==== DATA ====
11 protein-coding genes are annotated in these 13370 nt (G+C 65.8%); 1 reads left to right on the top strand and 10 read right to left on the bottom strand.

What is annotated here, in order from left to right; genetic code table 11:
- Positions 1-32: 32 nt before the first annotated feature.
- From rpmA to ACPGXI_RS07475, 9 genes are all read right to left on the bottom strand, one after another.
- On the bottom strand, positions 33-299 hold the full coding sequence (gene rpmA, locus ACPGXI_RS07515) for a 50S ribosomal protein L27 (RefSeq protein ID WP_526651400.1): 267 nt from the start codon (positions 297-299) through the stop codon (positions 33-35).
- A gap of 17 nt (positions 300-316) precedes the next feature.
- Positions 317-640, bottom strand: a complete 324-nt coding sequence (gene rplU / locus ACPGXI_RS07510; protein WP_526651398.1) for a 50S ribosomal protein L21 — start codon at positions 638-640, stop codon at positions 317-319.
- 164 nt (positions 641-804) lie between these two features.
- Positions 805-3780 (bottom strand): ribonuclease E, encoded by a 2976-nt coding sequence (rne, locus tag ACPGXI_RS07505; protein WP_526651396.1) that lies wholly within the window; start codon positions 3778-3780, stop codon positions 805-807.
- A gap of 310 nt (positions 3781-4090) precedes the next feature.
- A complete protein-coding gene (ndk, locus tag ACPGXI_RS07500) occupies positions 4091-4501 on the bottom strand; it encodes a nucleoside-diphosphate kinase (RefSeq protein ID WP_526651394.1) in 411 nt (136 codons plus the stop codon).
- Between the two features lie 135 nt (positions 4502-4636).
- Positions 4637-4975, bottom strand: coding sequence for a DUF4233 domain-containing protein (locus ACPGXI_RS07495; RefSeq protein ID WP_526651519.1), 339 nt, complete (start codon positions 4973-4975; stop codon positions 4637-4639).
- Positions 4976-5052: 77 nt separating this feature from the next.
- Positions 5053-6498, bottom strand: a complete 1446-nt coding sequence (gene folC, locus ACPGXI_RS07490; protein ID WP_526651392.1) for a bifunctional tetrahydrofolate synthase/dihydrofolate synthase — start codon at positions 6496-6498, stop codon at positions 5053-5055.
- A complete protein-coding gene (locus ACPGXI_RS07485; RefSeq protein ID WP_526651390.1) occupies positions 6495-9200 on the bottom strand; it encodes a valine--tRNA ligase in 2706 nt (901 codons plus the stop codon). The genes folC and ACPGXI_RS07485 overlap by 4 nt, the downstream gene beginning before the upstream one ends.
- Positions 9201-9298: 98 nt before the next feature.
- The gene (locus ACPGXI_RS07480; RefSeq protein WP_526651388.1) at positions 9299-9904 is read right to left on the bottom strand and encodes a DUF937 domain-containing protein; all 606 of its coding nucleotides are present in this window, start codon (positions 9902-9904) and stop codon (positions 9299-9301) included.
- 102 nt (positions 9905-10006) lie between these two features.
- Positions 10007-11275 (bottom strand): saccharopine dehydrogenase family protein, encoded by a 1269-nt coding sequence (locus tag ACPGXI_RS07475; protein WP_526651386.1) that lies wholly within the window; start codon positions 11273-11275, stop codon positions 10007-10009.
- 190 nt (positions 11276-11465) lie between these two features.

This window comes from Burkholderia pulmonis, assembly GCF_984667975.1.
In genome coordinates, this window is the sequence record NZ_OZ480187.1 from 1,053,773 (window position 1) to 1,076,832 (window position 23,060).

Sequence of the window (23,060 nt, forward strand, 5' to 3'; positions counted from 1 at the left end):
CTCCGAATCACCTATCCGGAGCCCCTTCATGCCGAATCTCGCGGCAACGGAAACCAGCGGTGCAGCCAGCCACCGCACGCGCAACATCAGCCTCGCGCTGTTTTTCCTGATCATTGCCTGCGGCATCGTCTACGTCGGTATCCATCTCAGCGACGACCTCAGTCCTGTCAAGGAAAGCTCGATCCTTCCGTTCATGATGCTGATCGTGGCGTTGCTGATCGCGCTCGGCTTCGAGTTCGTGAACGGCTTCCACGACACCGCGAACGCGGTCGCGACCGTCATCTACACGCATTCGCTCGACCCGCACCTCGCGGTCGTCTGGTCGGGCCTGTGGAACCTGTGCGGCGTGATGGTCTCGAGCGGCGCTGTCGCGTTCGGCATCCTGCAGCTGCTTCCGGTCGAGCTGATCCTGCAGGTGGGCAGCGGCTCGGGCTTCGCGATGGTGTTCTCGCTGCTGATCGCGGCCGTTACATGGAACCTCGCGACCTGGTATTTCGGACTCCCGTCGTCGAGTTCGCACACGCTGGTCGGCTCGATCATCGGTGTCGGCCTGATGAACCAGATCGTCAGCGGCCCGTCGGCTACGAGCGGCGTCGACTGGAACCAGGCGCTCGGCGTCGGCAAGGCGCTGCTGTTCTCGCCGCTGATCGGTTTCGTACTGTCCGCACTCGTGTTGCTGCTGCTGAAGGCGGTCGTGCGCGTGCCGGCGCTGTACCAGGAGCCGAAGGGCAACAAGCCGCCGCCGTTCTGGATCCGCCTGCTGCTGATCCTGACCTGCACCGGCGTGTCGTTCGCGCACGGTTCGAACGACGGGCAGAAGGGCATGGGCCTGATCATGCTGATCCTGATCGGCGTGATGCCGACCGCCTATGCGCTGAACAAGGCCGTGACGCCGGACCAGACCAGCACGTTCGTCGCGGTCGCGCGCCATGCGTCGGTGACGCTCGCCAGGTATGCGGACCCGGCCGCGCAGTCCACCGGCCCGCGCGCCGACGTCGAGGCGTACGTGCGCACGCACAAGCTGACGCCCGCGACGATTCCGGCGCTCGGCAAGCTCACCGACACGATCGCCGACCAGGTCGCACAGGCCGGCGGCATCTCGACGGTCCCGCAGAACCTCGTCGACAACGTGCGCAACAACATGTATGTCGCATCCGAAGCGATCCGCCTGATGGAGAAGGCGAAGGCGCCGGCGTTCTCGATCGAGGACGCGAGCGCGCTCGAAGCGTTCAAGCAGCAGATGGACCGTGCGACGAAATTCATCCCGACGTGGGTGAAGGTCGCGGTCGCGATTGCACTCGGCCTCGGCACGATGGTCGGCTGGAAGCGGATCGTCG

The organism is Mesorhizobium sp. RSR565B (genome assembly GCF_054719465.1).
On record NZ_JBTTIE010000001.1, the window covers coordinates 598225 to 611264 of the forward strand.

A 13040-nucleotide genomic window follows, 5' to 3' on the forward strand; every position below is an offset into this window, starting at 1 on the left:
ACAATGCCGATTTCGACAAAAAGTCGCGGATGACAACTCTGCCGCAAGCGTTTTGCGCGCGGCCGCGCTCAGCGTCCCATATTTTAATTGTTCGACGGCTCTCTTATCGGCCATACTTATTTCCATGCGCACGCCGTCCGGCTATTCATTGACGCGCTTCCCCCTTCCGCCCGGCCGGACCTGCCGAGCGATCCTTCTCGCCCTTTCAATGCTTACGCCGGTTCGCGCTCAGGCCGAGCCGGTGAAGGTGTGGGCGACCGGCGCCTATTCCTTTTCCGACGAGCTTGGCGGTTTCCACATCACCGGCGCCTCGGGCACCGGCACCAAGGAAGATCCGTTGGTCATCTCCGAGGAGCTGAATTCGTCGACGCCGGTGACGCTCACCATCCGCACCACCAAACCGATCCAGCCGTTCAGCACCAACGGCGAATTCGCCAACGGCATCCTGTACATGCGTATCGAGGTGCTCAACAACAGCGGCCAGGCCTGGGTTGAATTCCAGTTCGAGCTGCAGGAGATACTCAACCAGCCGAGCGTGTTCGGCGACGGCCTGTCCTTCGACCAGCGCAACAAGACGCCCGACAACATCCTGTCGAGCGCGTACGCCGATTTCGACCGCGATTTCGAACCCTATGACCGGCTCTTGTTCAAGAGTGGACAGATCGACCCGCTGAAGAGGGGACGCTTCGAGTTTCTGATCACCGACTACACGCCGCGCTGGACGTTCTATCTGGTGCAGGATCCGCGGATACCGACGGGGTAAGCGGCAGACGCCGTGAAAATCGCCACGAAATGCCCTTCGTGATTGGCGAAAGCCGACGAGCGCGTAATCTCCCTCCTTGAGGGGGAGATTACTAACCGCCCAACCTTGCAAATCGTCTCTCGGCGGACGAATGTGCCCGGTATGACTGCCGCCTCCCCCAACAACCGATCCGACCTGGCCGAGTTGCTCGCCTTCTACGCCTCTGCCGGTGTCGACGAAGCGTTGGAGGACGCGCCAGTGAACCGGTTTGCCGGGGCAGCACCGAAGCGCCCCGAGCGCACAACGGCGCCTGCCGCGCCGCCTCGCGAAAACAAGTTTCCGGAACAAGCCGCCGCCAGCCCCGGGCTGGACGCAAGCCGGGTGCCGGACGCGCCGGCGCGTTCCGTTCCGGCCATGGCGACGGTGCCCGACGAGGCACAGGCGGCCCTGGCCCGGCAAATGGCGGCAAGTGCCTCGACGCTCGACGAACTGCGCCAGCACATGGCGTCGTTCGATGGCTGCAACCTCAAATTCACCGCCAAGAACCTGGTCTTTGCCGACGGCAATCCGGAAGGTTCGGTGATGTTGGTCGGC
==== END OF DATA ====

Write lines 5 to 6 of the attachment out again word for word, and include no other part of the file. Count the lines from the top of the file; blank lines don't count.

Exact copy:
- On the bottom strand, positions 33-299 hold the full coding sequence (gene rpmA, locus ACPGXI_RS07515) for a 50S ribosomal protein L27 (RefSeq protein ID WP_526651400.1): 267 nt from the start codon (positions 297-299) through the stop codon (positions 33-35).
- A gap of 17 nt (positions 300-316) precedes the next feature.